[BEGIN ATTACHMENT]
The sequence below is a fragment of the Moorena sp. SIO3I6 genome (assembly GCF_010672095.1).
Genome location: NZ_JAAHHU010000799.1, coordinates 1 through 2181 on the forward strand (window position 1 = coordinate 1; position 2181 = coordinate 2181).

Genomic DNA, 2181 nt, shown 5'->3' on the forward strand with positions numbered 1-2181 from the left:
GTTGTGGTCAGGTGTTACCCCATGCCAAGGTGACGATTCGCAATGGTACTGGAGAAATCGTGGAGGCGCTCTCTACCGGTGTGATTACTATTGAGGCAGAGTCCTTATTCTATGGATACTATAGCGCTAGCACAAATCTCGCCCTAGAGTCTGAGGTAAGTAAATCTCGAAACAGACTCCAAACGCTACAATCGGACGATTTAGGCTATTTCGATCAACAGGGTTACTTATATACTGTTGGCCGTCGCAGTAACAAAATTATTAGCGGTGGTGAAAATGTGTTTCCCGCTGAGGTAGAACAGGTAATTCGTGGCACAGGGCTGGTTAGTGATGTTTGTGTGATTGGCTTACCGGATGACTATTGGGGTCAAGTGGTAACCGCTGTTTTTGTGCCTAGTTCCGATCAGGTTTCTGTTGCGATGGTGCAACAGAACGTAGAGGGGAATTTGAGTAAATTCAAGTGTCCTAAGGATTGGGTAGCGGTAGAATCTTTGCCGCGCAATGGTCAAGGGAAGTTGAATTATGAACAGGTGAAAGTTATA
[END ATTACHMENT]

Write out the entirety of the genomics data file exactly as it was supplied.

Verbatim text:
The sequence below is a fragment of the Moorena sp. SIO3I6 genome (assembly GCF_010672095.1).
Genome location: NZ_JAAHHU010000799.1, coordinates 1 through 2181 on the forward strand (window position 1 = coordinate 1; position 2181 = coordinate 2181).

Genomic DNA, 2181 nt, shown 5'->3' on the forward strand with positions numbered 1-2181 from the left:
GTTGTGGTCAGGTGTTACCCCATGCCAAGGTGACGATTCGCAATGGTACTGGAGAAATCGTGGAGGCGCTCTCTACCGGTGTGATTACTATTGAGGCAGAGTCCTTATTCTATGGATACTATAGCGCTAGCACAAATCTCGCCCTAGAGTCTGAGGTAAGTAAATCTCGAAACAGACTCCAAACGCTACAATCGGACGATTTAGGCTATTTCGATCAACAGGGTTACTTATATACTGTTGGCCGTCGCAGTAACAAAATTATTAGCGGTGGTGAAAATGTGTTTCCCGCTGAGGTAGAACAGGTAATTCGTGGCACAGGGCTGGTTAGTGATGTTTGTGTGATTGGCTTACCGGATGACTATTGGGGTCAAGTGGTAACCGCTGTTTTTGTGCCTAGTTCCGATCAGGTTTCTGTTGCGATGGTGCAACAGAACGTAGAGGGGAATTTGAGTAAATTCAAGTGTCCTAAGGATTGGGTAGCGGTAGAATCTTTGCCGCGCAATGGTCAAGGGAAGTTGAATTATGAACAGGTGAAAGTTATA